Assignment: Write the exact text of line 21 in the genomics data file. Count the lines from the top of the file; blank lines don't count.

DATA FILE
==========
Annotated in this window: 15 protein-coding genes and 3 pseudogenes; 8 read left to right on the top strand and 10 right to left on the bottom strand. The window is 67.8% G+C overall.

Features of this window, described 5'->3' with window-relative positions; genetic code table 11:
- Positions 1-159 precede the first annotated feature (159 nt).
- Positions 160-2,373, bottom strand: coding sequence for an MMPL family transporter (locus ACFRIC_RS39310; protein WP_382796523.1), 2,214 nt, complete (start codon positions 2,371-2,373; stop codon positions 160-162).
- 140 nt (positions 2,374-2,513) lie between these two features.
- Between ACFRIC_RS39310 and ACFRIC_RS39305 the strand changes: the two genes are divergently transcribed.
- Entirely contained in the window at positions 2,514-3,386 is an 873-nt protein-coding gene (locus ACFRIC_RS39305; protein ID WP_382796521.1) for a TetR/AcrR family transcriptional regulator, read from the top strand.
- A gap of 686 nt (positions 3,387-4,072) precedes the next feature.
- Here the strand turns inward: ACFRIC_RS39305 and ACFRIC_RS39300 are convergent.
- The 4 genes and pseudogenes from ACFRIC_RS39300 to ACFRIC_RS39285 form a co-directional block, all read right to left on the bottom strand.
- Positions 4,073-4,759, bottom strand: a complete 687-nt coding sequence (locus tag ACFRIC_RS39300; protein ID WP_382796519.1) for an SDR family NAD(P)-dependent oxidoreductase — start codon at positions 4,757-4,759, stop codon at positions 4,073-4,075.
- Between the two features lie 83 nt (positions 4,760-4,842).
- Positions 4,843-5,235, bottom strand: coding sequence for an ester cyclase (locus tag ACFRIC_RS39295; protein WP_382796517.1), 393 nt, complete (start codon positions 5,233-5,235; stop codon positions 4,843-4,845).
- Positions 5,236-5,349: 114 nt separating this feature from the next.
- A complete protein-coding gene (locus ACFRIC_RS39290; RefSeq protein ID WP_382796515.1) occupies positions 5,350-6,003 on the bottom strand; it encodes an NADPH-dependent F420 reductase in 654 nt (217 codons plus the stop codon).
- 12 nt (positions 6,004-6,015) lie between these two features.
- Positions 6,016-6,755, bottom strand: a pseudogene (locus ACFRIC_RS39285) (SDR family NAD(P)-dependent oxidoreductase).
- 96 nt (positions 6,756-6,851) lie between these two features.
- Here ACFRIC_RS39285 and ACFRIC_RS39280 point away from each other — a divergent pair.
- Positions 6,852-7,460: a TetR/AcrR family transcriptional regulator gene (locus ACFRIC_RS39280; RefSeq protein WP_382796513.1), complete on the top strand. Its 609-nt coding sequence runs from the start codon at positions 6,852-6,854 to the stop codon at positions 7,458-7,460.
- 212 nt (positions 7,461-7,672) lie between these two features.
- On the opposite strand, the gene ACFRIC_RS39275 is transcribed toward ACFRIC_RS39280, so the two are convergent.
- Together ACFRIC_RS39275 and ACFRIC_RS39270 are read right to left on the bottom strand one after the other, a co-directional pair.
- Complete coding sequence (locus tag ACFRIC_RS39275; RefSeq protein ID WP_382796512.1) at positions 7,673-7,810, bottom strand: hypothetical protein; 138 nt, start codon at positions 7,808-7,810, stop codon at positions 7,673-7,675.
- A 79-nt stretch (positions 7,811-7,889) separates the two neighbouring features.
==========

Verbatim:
- 212 nt (positions 7,461-7,672) lie between these two features.